How to write a resume to get an internship for students?
Internships are a great way to give yourself a chance to enter the job market. However, a stellar student internship resume is a must if you want to get noticed by your prospective employers. Students primarily use student internship resumes applying for internship positions within organizations and businesses.
Since this happens typically at the beginning of a person’s career, students don’t have much experience at that time. Therefore, an internship resume can focus on your education, abilities, and skills. It should also pinpoint how you can contribute, value-add to the organization’s operations, or add to its growth.
But students should only include those qualities that are relevant to the internship. It is always good to prepare separate resumes and student biodata for different internships, making them focused and appropriate for the internship you are applying for. Several examples of internship resumes have been included in this article.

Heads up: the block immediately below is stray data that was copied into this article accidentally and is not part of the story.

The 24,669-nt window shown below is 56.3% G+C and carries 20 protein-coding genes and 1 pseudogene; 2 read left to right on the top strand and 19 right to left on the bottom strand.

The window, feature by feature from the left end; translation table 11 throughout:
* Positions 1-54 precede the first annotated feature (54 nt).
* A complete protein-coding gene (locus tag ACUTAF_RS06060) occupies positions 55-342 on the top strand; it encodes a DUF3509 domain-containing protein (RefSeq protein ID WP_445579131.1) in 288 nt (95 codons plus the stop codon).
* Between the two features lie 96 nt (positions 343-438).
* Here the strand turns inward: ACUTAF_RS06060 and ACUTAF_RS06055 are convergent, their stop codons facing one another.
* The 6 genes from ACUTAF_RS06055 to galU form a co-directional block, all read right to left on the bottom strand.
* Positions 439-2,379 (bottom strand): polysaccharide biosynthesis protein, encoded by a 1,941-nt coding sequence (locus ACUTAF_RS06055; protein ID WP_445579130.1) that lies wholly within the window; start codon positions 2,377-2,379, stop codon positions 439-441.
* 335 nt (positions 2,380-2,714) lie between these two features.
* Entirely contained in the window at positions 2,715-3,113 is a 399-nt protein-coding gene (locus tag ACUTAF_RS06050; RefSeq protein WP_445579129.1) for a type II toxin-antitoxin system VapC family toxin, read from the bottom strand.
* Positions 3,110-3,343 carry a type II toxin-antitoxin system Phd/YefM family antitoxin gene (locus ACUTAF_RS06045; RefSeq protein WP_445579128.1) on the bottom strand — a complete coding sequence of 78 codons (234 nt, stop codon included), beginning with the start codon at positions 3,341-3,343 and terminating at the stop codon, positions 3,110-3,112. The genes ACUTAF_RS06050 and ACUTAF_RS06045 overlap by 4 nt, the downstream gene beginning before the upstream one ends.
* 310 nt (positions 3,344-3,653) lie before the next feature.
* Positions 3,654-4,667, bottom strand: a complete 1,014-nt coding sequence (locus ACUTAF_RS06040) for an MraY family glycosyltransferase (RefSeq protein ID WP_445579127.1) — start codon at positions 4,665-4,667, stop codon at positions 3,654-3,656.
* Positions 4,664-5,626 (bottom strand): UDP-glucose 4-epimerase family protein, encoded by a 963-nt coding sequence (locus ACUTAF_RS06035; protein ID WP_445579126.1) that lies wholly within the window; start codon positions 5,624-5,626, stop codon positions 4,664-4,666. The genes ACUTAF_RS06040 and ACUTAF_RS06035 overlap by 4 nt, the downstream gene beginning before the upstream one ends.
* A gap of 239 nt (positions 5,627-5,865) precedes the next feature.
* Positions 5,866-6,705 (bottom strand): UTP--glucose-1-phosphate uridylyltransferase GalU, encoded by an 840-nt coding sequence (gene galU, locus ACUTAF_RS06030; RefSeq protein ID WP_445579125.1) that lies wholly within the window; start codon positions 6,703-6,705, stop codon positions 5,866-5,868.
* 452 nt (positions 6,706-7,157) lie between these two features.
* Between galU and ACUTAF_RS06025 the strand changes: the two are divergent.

Once you have added all the information, take time to look it over to ensure that it is in tip-top shape. After all, you need to make a good impression with your internship resume because it can take you places!
Before you start writing a professional student resume for an internship, make sure you read this –
- Read the Internship description thoroughly and carefully.
You should start by reading the job description of the internship that you’re applying for to carefully note the specific skills and abilities the employer is seeking in the successful candidate. It will undoubtedly help you decide if the internship is the right fit for you or if you should apply for the internship at all. Secondly, note the specific words used in the job description to describe yourself and your strengths, skills, and abilities. It passes the ATS (Application Tracking System) software that many employers use to filter and manage applications.
- Research about the employer organization.